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There is a definitive link between endometriosis and infertility. The exact reason for this is unclear. However endometriosis is seen in about 20 to 35% of women referred to the fertility clinics worldwide.

It is thought that endometriosis can affect fertility in various ways as it:

  • Can make sex very painful and difficult.
  • Distorts the pelvic organs
  • Changes the position of tubes and ovaries and creates adhesions
  • Alters hormonal function
  • Interferes with Ovulation
  • Creates a hostile inflammatory environment
  • Decreases Ovarian reserve (lowers AMH)
  • Causes decreased implantation of the fertilized egg

The severity of the effect on fertility is related to the location, size and severity of the endometriotic deposits and the degree of distortion of the pelvic organs. Many different scoring systems have been used to assess the severity of endometriosis and the probable impact on fertility (American Fertility Society). None of these have a very strong predictive value in assessing the impact on fertility.

Surgical treatments for endometriosis, the division of adhesions and restoration of normal pelvic anatomy imay mprove pregnancy rates and may facilitate oocyte retrieval at IVF.

Excision or ablation of endometriosis can both improve pregnancy rates.

We must however, be realistic. The effect of surgery on natural fertility is not as great as we would like. Most studies have shown only a modest positive effect of surgery on natural fertility and some have shown no effect. It is also possible to do harm by damaging the ovaries during surgery thus negatively impacting future fertility rates.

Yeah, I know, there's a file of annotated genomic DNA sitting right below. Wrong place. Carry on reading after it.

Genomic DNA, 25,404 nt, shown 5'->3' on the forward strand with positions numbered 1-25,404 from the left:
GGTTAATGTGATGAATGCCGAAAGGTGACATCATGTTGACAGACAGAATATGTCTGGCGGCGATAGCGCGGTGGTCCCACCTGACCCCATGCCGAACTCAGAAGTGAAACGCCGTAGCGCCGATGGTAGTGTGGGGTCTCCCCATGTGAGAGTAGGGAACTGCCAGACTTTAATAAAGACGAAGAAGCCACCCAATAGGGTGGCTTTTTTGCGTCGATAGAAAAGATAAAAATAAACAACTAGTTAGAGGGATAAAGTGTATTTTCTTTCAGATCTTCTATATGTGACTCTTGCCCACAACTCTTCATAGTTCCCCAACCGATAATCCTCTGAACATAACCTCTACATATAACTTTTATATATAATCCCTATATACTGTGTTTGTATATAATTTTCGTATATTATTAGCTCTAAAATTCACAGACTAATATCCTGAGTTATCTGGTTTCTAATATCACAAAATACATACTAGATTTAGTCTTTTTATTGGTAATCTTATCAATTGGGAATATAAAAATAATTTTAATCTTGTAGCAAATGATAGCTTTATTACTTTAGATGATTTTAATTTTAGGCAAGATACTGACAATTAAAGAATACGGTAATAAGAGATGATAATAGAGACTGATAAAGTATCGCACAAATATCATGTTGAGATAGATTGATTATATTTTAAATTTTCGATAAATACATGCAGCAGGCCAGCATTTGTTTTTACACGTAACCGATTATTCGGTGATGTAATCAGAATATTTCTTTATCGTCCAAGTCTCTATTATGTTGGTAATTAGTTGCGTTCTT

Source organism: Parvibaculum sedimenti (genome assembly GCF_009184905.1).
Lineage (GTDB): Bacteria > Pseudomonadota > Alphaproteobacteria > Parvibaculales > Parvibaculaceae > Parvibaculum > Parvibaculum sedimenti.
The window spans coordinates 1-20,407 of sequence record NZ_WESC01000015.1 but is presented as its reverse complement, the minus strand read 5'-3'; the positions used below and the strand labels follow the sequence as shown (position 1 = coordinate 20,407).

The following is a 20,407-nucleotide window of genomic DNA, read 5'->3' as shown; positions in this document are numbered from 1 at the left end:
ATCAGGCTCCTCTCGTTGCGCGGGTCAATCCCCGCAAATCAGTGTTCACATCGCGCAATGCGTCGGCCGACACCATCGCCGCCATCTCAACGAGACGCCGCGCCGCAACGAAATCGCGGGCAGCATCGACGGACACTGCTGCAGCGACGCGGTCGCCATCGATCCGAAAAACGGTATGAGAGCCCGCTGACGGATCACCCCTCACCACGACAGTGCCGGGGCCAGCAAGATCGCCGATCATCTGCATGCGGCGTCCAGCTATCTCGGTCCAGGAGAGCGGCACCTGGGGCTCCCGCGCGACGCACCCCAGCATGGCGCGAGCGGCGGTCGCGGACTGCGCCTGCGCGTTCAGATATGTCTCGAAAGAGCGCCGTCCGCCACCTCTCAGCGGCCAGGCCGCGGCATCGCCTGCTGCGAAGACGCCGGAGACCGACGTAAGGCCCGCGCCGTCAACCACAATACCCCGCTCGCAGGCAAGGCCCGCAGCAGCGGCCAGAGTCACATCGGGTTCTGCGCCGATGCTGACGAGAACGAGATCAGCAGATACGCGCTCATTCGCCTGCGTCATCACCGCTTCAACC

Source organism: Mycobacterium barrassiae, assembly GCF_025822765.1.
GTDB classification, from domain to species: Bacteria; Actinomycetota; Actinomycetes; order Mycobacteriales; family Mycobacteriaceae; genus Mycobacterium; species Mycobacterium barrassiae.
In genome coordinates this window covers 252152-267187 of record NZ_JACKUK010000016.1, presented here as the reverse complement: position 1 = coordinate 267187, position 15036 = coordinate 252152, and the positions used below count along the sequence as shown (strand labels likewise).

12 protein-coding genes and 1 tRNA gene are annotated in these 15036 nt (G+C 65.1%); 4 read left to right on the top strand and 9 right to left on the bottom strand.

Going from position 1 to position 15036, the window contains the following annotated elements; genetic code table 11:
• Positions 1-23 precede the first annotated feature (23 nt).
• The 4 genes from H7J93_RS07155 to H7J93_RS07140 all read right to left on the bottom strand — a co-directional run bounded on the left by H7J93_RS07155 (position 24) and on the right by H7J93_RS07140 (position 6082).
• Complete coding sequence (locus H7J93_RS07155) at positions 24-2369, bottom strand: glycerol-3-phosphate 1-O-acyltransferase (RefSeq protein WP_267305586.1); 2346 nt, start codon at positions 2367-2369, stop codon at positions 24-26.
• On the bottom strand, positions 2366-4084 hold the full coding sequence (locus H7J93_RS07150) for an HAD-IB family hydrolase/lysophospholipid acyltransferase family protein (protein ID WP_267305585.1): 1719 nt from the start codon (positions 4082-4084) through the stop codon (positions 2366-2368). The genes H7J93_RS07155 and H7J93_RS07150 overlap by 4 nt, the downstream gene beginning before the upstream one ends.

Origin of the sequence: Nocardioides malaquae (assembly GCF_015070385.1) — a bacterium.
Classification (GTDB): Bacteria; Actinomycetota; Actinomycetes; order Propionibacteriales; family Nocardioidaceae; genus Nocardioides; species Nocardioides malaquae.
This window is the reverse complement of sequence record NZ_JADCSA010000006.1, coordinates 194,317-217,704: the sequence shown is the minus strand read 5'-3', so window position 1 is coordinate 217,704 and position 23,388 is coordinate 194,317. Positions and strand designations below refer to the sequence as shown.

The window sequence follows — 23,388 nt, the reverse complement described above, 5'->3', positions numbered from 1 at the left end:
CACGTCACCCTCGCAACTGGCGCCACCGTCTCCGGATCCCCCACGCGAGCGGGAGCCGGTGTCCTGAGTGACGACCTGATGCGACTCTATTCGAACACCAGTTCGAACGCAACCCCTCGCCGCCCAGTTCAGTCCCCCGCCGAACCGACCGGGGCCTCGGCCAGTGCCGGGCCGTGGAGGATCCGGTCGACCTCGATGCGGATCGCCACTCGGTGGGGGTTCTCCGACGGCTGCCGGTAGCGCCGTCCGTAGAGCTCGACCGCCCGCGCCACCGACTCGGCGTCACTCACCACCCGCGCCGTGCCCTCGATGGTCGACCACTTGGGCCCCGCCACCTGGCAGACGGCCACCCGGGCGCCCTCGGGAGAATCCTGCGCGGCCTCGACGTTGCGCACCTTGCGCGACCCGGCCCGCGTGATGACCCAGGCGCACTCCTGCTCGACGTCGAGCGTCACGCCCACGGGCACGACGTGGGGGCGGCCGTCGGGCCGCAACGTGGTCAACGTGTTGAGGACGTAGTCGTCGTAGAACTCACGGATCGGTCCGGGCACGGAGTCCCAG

An open and honest discussion on these issues is really important. Where fertility is the main issue it is crucial that the goals of the surgery are clearly defined before the operation.

IVF treatment removes gametes (sperm and oocytes) from the hostile, inflammatory, pelvic environment created by endometriosis and thereby maximises the chances of conception. Sometimes patients with endometriosis should not have surgery but go straight to IVF. In some women the surgery may be performed with the specific goal of trying to improve IVF outcomes.

Following surgery it is probably advisable to start trying to get pregnant without delay! Evidence suggests that pregnancy rates are highest in the first six months following surgical treatment. In addition, there is evidence that women with endometriosis have an earlier decline in their fertility with age and an earlier menopause.
The decision when to try start trying to conceive may be assisted by tests such as a baseline FSH and Anti-Mullerian Hormone (AMH) as they give some idea of ovarian reserve and future fertility chances.

If women are not pregnant within 6 months of trying and are over 35 it is probably best to proceed straight to IVF, as fertility will only decline over time.
Compared to other patients, there is some evidence that pregnancy rates in IVF may be lower in women with endometriosis. There is evidence that women require a higher dose of drugs to stimulate the ovaries in endometriosis.

Ovarian reserve may be decreased in women with severe endometriosis and stimulation of ovaries may produce fewer eggs.

There is evidence that in cases of severe endometriosis, long suppression of ovaries by GnRH analogues may improve implantation. Before proceeding to the first IVF cycle, women are given three courses of Gonapeptyl after which they are started on the IVF drugs. This is a variation of the long protocol for IVF. The AMH level may also be useful as it allows fine tuning of the IVF drug dose and may improve pregnancy rates.
This may sometimes be preceded by surgery for severe endometriosis when large endometriomas are drained and the ovaries repositioned. Operating on small endometriomas is best avoided especially in the presence of a low AMH level as it may further decrease ovarian reserve.